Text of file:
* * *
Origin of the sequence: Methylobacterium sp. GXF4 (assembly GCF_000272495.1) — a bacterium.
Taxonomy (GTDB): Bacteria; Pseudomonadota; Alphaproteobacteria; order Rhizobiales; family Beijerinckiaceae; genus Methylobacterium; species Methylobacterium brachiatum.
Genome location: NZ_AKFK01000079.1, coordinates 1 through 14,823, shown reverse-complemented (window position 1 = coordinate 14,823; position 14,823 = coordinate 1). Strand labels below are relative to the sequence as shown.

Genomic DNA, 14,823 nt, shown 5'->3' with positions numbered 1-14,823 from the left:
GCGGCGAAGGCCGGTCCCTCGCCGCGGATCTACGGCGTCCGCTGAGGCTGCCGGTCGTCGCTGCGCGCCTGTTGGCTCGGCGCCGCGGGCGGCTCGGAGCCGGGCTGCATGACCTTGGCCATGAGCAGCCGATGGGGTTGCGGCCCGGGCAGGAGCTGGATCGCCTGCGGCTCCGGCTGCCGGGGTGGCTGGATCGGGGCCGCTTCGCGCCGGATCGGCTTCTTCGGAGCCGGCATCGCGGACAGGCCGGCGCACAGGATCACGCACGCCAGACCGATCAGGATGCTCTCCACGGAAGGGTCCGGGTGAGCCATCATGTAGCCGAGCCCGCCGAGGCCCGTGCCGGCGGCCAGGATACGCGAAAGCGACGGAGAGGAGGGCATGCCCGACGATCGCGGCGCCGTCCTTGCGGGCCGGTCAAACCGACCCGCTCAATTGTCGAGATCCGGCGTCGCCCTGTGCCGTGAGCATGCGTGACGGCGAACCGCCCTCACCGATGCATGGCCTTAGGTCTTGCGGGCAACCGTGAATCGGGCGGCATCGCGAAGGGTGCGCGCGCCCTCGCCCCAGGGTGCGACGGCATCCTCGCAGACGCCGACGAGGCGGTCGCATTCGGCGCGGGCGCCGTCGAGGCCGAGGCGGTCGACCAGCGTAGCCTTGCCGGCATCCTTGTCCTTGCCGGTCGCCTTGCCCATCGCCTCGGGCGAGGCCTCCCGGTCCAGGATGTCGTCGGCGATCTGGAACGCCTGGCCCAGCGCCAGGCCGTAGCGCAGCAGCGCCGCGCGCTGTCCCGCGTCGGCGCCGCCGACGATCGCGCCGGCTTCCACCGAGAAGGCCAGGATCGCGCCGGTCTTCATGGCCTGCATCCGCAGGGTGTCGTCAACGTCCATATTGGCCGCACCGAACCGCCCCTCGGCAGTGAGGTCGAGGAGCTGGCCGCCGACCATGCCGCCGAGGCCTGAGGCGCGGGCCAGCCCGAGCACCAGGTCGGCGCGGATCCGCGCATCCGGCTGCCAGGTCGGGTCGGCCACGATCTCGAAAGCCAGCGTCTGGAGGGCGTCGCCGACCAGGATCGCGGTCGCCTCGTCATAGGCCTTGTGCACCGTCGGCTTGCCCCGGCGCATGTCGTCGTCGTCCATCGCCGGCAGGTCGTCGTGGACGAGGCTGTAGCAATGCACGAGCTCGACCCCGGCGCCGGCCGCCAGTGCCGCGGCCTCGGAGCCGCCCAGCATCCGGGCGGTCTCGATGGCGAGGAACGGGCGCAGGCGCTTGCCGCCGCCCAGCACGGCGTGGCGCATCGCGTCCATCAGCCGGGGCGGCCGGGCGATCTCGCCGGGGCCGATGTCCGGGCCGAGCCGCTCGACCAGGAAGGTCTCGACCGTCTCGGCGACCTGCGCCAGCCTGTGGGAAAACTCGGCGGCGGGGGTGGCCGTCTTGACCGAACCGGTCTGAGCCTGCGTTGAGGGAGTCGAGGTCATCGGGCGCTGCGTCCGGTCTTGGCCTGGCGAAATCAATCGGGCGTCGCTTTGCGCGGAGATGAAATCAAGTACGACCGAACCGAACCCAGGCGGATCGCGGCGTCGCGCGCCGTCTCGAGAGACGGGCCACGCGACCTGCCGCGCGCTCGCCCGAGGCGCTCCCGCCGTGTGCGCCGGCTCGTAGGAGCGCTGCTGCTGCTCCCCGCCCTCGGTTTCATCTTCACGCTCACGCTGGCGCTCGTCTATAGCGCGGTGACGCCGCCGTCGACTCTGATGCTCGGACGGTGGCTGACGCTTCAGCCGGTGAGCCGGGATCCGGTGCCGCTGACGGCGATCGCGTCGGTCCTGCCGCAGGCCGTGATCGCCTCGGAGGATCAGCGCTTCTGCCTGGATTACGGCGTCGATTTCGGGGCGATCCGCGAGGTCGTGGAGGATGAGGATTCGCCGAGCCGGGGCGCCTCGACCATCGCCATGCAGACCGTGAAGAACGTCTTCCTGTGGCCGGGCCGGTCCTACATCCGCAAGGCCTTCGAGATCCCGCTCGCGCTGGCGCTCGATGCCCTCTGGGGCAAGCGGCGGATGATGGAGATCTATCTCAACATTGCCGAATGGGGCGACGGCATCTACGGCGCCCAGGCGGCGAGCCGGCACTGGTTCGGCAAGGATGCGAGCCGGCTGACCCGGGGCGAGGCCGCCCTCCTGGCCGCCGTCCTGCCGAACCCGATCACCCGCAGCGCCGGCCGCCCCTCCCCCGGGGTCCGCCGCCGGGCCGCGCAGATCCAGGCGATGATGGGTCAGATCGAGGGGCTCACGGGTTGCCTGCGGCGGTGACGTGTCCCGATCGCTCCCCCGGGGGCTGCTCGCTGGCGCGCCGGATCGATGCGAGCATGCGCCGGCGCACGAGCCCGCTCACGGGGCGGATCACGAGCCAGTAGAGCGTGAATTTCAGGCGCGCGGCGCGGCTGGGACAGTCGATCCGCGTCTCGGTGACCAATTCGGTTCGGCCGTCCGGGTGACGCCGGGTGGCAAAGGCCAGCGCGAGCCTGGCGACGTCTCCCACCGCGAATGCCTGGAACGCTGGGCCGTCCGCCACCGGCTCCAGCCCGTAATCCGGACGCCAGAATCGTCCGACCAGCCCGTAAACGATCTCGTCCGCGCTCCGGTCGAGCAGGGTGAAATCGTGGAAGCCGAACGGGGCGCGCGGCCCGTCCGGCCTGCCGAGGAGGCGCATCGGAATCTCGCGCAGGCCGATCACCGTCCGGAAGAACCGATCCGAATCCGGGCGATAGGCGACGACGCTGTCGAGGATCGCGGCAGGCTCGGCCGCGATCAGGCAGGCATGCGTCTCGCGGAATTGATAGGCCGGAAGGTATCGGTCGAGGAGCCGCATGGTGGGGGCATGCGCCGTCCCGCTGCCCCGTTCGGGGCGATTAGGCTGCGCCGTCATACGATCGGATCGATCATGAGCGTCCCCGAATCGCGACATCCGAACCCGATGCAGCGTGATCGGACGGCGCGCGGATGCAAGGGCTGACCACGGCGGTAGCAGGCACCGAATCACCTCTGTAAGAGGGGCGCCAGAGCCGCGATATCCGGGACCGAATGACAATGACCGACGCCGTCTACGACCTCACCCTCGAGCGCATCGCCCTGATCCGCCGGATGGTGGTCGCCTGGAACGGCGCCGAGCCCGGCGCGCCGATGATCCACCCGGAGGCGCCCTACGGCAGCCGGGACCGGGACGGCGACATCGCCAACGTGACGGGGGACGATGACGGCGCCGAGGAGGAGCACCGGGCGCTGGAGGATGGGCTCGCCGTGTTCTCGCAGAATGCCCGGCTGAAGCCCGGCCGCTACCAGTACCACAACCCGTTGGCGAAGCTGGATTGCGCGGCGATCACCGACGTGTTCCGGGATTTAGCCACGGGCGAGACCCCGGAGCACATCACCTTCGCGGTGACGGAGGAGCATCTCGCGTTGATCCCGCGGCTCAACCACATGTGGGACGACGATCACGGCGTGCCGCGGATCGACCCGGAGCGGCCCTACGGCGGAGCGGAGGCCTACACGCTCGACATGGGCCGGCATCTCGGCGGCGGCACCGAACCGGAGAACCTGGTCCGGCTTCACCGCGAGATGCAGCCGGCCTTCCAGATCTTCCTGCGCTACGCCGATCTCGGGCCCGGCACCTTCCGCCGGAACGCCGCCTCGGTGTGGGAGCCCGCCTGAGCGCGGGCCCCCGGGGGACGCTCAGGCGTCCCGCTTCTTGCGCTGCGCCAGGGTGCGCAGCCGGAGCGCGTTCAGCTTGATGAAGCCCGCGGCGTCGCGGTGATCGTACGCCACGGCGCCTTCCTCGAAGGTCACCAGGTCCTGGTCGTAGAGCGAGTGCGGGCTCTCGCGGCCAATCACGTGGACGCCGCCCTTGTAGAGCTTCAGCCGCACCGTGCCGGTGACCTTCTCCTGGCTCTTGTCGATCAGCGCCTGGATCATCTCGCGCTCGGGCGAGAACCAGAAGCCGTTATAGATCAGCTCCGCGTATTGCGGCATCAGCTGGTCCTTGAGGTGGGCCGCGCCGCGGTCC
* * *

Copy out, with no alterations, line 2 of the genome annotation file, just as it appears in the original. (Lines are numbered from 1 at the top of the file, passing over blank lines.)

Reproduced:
Taxonomy (GTDB): Bacteria; Pseudomonadota; Alphaproteobacteria; order Rhizobiales; family Beijerinckiaceae; genus Methylobacterium; species Methylobacterium brachiatum.